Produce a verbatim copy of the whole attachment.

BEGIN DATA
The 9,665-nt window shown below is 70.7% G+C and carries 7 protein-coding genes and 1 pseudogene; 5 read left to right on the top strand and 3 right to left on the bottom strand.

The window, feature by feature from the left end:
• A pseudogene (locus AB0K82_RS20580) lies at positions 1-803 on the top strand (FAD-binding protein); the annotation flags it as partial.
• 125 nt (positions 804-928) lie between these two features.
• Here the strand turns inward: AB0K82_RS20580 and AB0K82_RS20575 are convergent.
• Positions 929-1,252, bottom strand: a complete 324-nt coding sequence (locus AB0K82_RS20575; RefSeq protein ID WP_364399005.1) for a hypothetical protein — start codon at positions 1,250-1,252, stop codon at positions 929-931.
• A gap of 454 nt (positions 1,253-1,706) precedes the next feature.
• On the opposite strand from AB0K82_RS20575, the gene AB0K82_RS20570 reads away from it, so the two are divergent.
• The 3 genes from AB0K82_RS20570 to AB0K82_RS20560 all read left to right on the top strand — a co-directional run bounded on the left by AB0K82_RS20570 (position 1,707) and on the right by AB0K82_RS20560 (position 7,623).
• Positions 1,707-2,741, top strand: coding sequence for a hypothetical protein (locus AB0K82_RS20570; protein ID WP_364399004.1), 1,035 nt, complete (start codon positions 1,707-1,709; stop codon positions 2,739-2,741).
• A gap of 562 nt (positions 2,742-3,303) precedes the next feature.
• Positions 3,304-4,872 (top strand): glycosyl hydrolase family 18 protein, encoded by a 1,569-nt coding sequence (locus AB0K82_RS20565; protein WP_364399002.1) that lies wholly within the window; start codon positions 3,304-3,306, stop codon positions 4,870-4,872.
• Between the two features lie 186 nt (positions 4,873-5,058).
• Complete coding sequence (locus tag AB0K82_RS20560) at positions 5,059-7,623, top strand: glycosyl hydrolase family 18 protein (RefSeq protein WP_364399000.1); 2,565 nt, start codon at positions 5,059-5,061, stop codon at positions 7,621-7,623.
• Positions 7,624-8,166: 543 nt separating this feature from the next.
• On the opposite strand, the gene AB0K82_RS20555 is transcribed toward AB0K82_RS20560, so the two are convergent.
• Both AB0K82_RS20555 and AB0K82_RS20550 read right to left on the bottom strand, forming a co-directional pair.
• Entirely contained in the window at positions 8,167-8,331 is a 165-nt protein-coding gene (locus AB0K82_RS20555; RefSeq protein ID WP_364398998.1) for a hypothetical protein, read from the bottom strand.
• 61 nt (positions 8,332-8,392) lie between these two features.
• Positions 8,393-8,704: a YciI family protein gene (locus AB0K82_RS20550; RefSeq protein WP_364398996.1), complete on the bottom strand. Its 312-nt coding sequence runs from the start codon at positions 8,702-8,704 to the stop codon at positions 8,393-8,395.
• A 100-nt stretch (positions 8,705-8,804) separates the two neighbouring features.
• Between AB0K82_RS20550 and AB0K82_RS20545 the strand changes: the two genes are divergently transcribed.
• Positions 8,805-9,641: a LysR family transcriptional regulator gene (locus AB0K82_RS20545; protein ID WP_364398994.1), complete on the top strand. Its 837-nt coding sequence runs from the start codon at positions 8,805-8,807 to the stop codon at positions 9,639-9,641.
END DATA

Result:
The 9,665-nt window shown below is 70.7% G+C and carries 7 protein-coding genes and 1 pseudogene; 5 read left to right on the top strand and 3 right to left on the bottom strand.

The window, feature by feature from the left end:
• A pseudogene (locus AB0K82_RS20580) lies at positions 1-803 on the top strand (FAD-binding protein); the annotation flags it as partial.
• 125 nt (positions 804-928) lie between these two features.
• Here the strand turns inward: AB0K82_RS20580 and AB0K82_RS20575 are convergent.
• Positions 929-1,252, bottom strand: a complete 324-nt coding sequence (locus AB0K82_RS20575; RefSeq protein ID WP_364399005.1) for a hypothetical protein — start codon at positions 1,250-1,252, stop codon at positions 929-931.
• A gap of 454 nt (positions 1,253-1,706) precedes the next feature.
• On the opposite strand from AB0K82_RS20575, the gene AB0K82_RS20570 reads away from it, so the two are divergent.
• The 3 genes from AB0K82_RS20570 to AB0K82_RS20560 all read left to right on the top strand — a co-directional run bounded on the left by AB0K82_RS20570 (position 1,707) and on the right by AB0K82_RS20560 (position 7,623).
• Positions 1,707-2,741, top strand: coding sequence for a hypothetical protein (locus AB0K82_RS20570; protein ID WP_364399004.1), 1,035 nt, complete (start codon positions 1,707-1,709; stop codon positions 2,739-2,741).
• A gap of 562 nt (positions 2,742-3,303) precedes the next feature.
• Positions 3,304-4,872 (top strand): glycosyl hydrolase family 18 protein, encoded by a 1,569-nt coding sequence (locus AB0K82_RS20565; protein WP_364399002.1) that lies wholly within the window; start codon positions 3,304-3,306, stop codon positions 4,870-4,872.
• Between the two features lie 186 nt (positions 4,873-5,058).
• Complete coding sequence (locus tag AB0K82_RS20560) at positions 5,059-7,623, top strand: glycosyl hydrolase family 18 protein (RefSeq protein WP_364399000.1); 2,565 nt, start codon at positions 5,059-5,061, stop codon at positions 7,621-7,623.
• Positions 7,624-8,166: 543 nt separating this feature from the next.
• On the opposite strand, the gene AB0K82_RS20555 is transcribed toward AB0K82_RS20560, so the two are convergent.
• Both AB0K82_RS20555 and AB0K82_RS20550 read right to left on the bottom strand, forming a co-directional pair.
• Entirely contained in the window at positions 8,167-8,331 is a 165-nt protein-coding gene (locus AB0K82_RS20555; RefSeq protein ID WP_364398998.1) for a hypothetical protein, read from the bottom strand.
• 61 nt (positions 8,332-8,392) lie between these two features.
• Positions 8,393-8,704: a YciI family protein gene (locus AB0K82_RS20550; RefSeq protein WP_364398996.1), complete on the bottom strand. Its 312-nt coding sequence runs from the start codon at positions 8,702-8,704 to the stop codon at positions 8,393-8,395.
• A 100-nt stretch (positions 8,705-8,804) separates the two neighbouring features.
• Between AB0K82_RS20550 and AB0K82_RS20545 the strand changes: the two genes are divergently transcribed.
• Positions 8,805-9,641: a LysR family transcriptional regulator gene (locus AB0K82_RS20545; protein ID WP_364398994.1), complete on the top strand. Its 837-nt coding sequence runs from the start codon at positions 8,805-8,807 to the stop codon at positions 9,639-9,641.